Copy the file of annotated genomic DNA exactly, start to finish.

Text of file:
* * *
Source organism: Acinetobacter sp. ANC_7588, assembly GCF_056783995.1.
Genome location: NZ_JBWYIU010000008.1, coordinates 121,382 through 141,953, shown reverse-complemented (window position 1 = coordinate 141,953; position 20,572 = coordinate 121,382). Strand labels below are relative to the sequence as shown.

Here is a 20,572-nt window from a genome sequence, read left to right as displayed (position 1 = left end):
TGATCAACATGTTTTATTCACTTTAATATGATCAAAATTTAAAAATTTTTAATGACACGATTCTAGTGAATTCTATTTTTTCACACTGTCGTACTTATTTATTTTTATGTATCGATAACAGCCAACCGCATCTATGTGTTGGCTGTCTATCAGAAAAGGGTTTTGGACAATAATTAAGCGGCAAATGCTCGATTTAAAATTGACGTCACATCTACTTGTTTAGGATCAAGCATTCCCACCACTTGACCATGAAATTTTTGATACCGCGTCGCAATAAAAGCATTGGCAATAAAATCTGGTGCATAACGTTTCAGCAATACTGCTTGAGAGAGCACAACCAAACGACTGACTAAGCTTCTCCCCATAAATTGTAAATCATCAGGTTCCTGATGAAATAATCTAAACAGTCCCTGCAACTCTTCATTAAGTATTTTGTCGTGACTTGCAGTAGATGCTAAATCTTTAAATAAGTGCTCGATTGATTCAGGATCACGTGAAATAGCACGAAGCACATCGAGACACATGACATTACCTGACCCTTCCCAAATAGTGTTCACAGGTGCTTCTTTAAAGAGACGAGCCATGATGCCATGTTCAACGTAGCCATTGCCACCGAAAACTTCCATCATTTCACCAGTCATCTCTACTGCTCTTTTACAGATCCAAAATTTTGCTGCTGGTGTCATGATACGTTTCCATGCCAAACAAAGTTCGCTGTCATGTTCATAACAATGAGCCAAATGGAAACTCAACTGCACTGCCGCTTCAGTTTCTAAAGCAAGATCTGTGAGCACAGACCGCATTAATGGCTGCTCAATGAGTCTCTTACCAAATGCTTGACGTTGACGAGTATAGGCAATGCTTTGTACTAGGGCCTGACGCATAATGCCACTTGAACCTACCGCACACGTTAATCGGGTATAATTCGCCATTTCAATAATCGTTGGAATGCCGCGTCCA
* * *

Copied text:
Source organism: Acinetobacter sp. ANC_7588, assembly GCF_056783995.1.
Genome location: NZ_JBWYIU010000008.1, coordinates 121,382 through 141,953, shown reverse-complemented (window position 1 = coordinate 141,953; position 20,572 = coordinate 121,382). Strand labels below are relative to the sequence as shown.

Here is a 20,572-nt window from a genome sequence, read left to right as displayed (position 1 = left end):
TGATCAACATGTTTTATTCACTTTAATATGATCAAAATTTAAAAATTTTTAATGACACGATTCTAGTGAATTCTATTTTTTCACACTGTCGTACTTATTTATTTTTATGTATCGATAACAGCCAACCGCATCTATGTGTTGGCTGTCTATCAGAAAAGGGTTTTGGACAATAATTAAGCGGCAAATGCTCGATTTAAAATTGACGTCACATCTACTTGTTTAGGATCAAGCATTCCCACCACTTGACCATGAAATTTTTGATACCGCGTCGCAATAAAAGCATTGGCAATAAAATCTGGTGCATAACGTTTCAGCAATACTGCTTGAGAGAGCACAACCAAACGACTGACTAAGCTTCTCCCCATAAATTGTAAATCATCAGGTTCCTGATGAAATAATCTAAACAGTCCCTGCAACTCTTCATTAAGTATTTTGTCGTGACTTGCAGTAGATGCTAAATCTTTAAATAAGTGCTCGATTGATTCAGGATCACGTGAAATAGCACGAAGCACATCGAGACACATGACATTACCTGACCCTTCCCAAATAGTGTTCACAGGTGCTTCTTTAAAGAGACGAGCCATGATGCCATGTTCAACGTAGCCATTGCCACCGAAAACTTCCATCATTTCACCAGTCATCTCTACTGCTCTTTTACAGATCCAAAATTTTGCTGCTGGTGTCATGATACGTTTCCATGCCAAACAAAGTTCGCTGTCATGTTCATAACAATGAGCCAAATGGAAACTCAACTGCACTGCCGCTTCAGTTTCTAAAGCAAGATCTGTGAGCACAGACCGCATTAATGGCTGCTCAATGAGTCTCTTACCAAATGCTTGACGTTGACGAGTATAGGCAATGCTTTGTACTAGGGCCTGACGCATAATGCCACTTGAACCTACCGCACACGTTAATCGGGTATAATTCGCCATTTCAATAATCGTTGGAATGCCGCGTCCA